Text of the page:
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Siberian Wildfires Set To Break Land Area Record

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Russia is on track to have a record year in terms of the area covered by wildfires, the local branch of environmental group Greenpeace said on August 12.

Nearly 5.5 hectares are ablaze, mostly in Siberia, with smoke clouds covering more than 5 million square kilometers, more than the size of the European Union, the UN’s authoritative World Meteorological Organization said in a tweet on August 11.

A state of emergency has been declared in four Siberian regions as the fires rage into a third month. The Guardian reported that since June, Russia has suffered the most from fires in the Arctic zone that includes Alaska, Greenland, and Canada.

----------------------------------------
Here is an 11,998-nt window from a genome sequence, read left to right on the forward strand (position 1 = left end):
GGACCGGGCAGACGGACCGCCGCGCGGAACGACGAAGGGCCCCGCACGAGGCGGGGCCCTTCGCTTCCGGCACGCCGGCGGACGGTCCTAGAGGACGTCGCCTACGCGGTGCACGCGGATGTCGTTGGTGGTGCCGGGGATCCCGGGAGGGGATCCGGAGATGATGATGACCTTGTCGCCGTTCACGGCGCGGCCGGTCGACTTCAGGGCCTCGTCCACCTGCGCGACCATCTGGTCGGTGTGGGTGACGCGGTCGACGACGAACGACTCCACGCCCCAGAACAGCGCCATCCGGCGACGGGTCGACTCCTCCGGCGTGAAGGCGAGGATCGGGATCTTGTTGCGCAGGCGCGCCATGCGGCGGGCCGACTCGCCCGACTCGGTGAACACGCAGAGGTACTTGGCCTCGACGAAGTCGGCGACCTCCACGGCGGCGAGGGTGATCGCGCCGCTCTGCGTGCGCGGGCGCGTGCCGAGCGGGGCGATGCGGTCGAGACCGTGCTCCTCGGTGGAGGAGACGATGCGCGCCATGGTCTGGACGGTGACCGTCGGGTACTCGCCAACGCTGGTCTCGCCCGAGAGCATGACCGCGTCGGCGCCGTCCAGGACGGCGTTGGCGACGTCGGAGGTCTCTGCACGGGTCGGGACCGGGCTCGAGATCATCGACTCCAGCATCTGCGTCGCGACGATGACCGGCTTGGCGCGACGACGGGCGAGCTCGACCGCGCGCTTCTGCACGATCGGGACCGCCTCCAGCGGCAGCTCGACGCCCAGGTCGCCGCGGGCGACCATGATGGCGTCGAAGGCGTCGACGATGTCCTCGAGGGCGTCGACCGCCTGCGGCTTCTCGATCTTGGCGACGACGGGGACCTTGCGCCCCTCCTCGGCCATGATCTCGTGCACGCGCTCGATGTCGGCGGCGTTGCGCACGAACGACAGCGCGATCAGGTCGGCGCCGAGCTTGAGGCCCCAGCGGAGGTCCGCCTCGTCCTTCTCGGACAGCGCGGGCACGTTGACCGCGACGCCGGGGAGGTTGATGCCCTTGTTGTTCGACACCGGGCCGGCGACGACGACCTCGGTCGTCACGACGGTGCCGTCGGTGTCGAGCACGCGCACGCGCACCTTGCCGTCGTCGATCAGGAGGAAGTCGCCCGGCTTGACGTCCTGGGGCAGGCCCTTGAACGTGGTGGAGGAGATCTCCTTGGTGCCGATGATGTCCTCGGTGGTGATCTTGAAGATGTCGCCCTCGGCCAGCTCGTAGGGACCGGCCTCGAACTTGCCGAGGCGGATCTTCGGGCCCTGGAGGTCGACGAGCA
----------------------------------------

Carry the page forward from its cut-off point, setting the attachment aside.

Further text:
Combined 50 megatons of carbon dioxide was released in June and 79 megatons of carbon dioxide in July – equal to the exhaust fumes from 36 million cars.

More than 13.1 million hectares have burned, including 4.3 million hectares of taiga forest in Siberia.

Greenpeace said the record-breaking fires make a “tremendous contribution to climate change” as millions of people breathe the smoke and wild animals lose their habitat.

Based on reporting by RFE/RL's Russian service and The Guardian

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